Now the next problem. Due to the inverted "Texas" bolt pattern of the Tcase, your transmission selection is limited. Your looking at either a T84, T90, T14, T15. Unless you find the holy grail of bell housings to run a T18. Imagine that, a four speed with a gear splitting OD, that means you could have an 8 speed jeep.

 

Oh but wait, none of those bellhousings will bolt to an AMC or modern jeep engine. So in less you're willing to run an L or F head 4cyl or a flathead 6 in your MJ, then you're stuck with modern stuff.

 

I'm trying to think of a way to do it,,,a hot rodded flat head injected 6 cyl with 8 speeds and 4wd would be pretty awesome, even in a more modern jeep and even though it's a huge step backward in technology.

 

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I know this is way off topic, but i'm taking a mental break from "coding".

 

In 72, 73ish, IH installed the AMC 258 into the new Scout II model. They ran a T-19 4 speed which had fully syncronized gears and came with an optional wide ratio. You can bolt up a D18 and the warn/saturn overdrive. If you twin stick the D18, then you can have a total of 4 shift levers.....COOL! :laughin:

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To Eagle, I have 3.55 gears (I changed them from 3.08).

 

I saw that after I entered my post. My bad.

 

Above 80mph I'm turning more RPM's than I wish to. I drive this truck regularly at highway speeds where 80-90mph (and up) is common. I'm not chasing mpg miracles, as the wind resistance at the higher speeds will chew that up fast. I just want to run at lower RPM on my highway trips, and keep my 3.55 gears. My objective is to be able to run 90+ with RPM's just above 2000.

 

I think you're making a serious mistake. I think your gas mileage will be worse, not better.

 

Let me explain: Completely aside from the fact that the most efficient engine speed is the speed at which it produces maximum torque, you should also take into account the heritage of this engine design. The injection dates to 1987, but the basic engine is an AMC engine that was first introduced in 1964. I grew up in a Hudson ==> AMC family, and we owned a number of different cars with earlier versions of this engine. Ours were all 3-speed manuals, and they all came with small-ish tires and 3.08 gears. The overall drive ratio worked out to 24 MPH per 1000 RPM, which conveniently came to 2500 RPM for a 60 MPH cruise. That's what the engine was designed to run at.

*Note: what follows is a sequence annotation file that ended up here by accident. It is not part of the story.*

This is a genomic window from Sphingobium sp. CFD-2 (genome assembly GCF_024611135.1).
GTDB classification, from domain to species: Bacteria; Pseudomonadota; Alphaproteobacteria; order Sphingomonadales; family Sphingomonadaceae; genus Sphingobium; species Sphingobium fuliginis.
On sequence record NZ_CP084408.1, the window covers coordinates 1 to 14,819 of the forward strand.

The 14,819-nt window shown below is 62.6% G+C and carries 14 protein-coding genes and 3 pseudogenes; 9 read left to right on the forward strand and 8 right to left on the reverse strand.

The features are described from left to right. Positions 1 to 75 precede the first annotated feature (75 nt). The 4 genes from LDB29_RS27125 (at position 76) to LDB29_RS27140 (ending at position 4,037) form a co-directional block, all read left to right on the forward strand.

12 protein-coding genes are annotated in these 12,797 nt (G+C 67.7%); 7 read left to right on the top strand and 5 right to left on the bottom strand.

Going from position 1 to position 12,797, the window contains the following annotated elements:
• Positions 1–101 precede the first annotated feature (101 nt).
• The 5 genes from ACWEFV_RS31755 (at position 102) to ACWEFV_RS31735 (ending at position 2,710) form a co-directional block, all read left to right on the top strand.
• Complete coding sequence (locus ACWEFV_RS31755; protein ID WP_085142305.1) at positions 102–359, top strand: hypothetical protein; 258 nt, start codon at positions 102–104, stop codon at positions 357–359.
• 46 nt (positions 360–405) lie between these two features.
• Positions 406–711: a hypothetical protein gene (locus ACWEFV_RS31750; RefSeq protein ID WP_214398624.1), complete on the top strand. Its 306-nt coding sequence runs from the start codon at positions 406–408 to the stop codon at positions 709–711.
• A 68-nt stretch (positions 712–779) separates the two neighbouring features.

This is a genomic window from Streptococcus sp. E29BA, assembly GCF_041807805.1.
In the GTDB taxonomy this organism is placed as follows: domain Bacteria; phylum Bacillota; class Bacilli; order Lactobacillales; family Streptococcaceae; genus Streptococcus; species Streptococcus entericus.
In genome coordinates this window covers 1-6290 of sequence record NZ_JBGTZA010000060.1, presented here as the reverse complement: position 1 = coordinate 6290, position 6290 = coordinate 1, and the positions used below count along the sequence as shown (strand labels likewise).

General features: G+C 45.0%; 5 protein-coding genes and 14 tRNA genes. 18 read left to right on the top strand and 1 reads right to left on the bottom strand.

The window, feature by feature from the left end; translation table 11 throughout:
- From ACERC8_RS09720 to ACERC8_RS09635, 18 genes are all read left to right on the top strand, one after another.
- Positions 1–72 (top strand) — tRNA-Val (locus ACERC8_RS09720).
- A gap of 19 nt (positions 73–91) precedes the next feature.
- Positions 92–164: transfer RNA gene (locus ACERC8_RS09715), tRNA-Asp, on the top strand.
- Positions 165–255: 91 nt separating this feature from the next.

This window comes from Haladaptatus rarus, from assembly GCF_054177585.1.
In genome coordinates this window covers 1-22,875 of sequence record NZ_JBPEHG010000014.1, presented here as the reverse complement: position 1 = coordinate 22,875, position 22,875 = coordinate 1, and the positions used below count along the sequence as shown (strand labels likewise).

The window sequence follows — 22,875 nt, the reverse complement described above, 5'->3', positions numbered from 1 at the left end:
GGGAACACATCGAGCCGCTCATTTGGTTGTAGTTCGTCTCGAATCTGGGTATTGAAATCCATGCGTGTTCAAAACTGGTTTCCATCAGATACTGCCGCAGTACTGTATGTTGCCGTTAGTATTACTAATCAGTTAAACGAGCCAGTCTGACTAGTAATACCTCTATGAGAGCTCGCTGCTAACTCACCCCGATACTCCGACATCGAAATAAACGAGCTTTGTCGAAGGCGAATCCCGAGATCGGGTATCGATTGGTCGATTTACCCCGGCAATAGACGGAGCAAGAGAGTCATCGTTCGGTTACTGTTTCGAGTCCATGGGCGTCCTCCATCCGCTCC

But we didn't cruise at 60 MPH. My brother and I were gearheads. We raced ... any kind of racing you could think of. And, being young and immortal, we drove perhaps "a bit" in excess of posted speed limits. This is New England, however, so prolonged cruise at 90 MPH wasn't viable, but 75 was pretty customary. Another neat round number from that final drive ratio: 3000 RPM gave us exactly 72 MPH. And cruising at 3000 RPM or a bit more still gave us decent performance and very respectable fuel economy ... although my Rambler American wouldn't get 28 MPG at 75 MPH, it was still in the mid-20s.

 

I had the American while I was in the Army and stationed in Maryland, and I got it in my head that it was important to be able to break 100 MPH in a box on wheels. I tweaked the tuning, installed a straight-through glasspack muffler, and converted to an open air clear ... and very late one night on I-95 somewhere a bit north of Edgewood Arsenal, MD, I pushed the box-on-wheels up to a calculated 104 miles per hour. I was a happy camper.

 

Winter arrived. I needed snow tires, and in 1967 the pay for a PFC-E3 wasn't anything to get excited about. My brother at the time was driving a bigger Rambler with a V-8, and he had just switched over to Michelan radials. So he gave me his bias-ply snow tires from the previous winter. I don't remember the sizes, because they were in one of the old tire sizing schemes, but the bottom line is they were a couple or three sizes larger than what came standard on my American, and probably about two inches larger in diameter. And with those snow tires on and no other changes, my top speed DROPPED from 104 MPH to 80 MPH. The gas mileage took a dive, too, but I don't recall the exact figure. The speed, though, is permanently etched in my brain because I remember being out there on an empty stretch of I-95 looking at the speedometer reading 74 with my foot pressed all the way to the floor, thinking "WTF?"

 

Bottom line, the power curve crossed the drag curve. The engineers knew what they were doing when they chose the gear ratio and tire size, and they had optimized the drive train. 104 MPH in stock configuration was 4333 RPM, which was right about the horsepower peak of the engine. What a surprise -- once you reach max power, you can't go faster! I was shocked, I tell you ... shocked!

 

My best guess is that the larger snow tires were about 2 inches taller. Assuming that the originals were approximately 25" tires, which I think is about correct, that's about an 8 percent difference. Doesn't sound like a lot. But with the stock tires, 80 MPH would have been 3,333 RPM. Cut that by 8 percent for the bigger tires, and that's 3,067. That's where the drag curve crossed the power curve.

 

And you want to cruise at 90 MPH at 2000 RPM?

 

NOT ... GONNA ... HAPPEN. Not in this world.